از بایاس خانه تا تمایل یورو: رفع ابهام در مورد اثرات اتحادیه پولی در بازارهای مالی اروپا
|کد مقاله||سال انتشار||مقاله انگلیسی||ترجمه فارسی||تعداد کلمات|
|14350||2010||20 صفحه PDF||سفارش دهید||10547 کلمه|
Publisher : Elsevier - Science Direct (الزویر - ساینس دایرکت)
Journal : Journal of Economics and Business, Volume 62, Issue 5, September–October 2010, Pages 347–366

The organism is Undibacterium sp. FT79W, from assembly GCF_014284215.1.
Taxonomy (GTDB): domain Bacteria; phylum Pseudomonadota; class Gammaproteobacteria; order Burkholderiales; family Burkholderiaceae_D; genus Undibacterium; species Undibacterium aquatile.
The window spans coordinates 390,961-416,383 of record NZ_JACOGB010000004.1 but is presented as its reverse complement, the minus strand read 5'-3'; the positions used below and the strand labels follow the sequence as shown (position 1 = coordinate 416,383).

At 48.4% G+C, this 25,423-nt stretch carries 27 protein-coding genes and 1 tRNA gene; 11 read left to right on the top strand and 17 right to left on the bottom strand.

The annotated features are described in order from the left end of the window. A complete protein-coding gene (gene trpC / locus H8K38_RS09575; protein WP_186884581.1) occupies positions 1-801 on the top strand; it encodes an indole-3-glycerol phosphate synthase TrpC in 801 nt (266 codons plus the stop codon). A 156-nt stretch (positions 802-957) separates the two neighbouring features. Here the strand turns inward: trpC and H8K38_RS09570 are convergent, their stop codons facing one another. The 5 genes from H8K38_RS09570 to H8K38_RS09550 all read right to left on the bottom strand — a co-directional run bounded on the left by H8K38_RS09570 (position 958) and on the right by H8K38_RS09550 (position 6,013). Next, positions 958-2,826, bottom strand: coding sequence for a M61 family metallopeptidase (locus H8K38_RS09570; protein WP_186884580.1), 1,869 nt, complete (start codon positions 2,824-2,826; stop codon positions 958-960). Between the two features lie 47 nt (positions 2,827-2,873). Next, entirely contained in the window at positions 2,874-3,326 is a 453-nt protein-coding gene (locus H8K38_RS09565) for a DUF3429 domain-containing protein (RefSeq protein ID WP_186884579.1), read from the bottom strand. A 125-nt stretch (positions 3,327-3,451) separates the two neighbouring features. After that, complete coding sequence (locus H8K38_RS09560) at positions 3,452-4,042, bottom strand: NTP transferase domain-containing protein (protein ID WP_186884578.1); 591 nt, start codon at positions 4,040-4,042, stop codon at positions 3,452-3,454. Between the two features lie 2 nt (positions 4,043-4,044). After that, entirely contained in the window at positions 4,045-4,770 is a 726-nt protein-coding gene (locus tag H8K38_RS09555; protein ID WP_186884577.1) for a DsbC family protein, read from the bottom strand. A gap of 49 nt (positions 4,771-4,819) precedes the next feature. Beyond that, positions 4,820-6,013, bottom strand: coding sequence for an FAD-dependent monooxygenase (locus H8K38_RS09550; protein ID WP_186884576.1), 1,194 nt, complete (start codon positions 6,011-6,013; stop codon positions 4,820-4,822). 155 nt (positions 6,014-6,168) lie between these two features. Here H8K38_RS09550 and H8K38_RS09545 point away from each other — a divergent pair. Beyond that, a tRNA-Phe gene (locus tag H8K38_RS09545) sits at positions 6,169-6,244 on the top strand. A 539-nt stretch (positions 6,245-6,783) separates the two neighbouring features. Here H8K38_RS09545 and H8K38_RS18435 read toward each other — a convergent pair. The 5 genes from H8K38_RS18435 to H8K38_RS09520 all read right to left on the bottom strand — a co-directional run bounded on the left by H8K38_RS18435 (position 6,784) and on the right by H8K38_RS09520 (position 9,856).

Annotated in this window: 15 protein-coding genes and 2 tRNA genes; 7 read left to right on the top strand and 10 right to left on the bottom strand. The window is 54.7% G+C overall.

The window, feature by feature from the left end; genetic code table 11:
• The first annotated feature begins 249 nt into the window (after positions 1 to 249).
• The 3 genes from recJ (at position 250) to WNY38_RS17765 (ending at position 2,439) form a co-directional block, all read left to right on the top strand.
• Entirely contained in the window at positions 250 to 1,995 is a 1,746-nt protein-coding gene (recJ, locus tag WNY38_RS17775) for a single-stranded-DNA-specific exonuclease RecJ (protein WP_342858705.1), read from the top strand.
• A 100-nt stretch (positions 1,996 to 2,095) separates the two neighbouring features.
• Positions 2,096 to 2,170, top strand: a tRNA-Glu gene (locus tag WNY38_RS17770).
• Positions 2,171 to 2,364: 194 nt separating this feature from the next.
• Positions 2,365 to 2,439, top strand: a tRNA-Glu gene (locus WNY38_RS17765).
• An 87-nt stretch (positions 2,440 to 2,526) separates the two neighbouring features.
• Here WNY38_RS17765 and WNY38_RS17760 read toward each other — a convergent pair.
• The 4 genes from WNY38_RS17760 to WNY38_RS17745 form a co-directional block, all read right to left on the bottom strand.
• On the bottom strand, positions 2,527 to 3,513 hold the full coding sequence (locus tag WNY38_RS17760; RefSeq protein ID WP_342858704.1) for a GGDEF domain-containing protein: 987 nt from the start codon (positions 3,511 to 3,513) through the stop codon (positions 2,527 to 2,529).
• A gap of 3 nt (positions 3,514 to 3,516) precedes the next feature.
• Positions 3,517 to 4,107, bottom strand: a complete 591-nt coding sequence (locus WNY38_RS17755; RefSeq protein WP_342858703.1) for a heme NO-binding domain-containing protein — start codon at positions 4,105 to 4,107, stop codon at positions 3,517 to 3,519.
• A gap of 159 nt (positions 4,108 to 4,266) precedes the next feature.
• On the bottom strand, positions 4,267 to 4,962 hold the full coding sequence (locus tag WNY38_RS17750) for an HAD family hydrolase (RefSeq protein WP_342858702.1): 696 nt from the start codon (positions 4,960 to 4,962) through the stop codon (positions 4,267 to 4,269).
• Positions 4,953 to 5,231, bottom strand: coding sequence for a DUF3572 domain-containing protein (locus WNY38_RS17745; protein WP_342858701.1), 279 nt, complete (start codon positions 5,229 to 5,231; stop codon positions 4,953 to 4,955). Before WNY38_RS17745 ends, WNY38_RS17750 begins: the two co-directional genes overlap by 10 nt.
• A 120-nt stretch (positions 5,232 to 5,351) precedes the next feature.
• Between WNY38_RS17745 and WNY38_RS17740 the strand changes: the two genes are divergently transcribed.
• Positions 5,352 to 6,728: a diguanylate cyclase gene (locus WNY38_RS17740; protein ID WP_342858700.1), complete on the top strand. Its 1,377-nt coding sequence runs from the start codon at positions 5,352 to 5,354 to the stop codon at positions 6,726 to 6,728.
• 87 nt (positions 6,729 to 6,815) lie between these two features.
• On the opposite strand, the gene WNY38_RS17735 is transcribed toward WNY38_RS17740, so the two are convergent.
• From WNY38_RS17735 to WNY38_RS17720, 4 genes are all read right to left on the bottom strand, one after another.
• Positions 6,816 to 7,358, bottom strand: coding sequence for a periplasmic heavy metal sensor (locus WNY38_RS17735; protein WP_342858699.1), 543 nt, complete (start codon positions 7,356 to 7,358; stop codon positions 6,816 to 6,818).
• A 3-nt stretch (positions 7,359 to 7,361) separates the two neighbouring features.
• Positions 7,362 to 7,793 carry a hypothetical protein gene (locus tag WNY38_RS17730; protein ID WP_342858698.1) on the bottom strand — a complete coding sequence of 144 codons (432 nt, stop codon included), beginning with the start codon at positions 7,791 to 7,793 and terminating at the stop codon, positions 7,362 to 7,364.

Following the launch of the Euro in 1999, integration among Euro area financial markets increased considerably. As a result, portfolio home bias declined across the European financial markets. However, greater market integration has generated a new bias: portfolio Euro bias, a situation where Euro investors tend to hold large proportion of assets issued within the Euro region. The first part of this paper presents an empirical analysis of the economic factors at play behind the switch from home bias to Euro bias. We find that decline in default risk and transaction cost are two key determinants of the rise in portfolio Euro bias. The second part of the paper goes deeper into the effects of Euro bias on Euro area bond and equity markets. We observe that both government and corporate bond markets revealed clear signs of strain during the recent financial turmoil. Our results also reveal that the risk-reduction potential from geographic diversification within the Euro equity market is lower than that of the Euro sector diversification.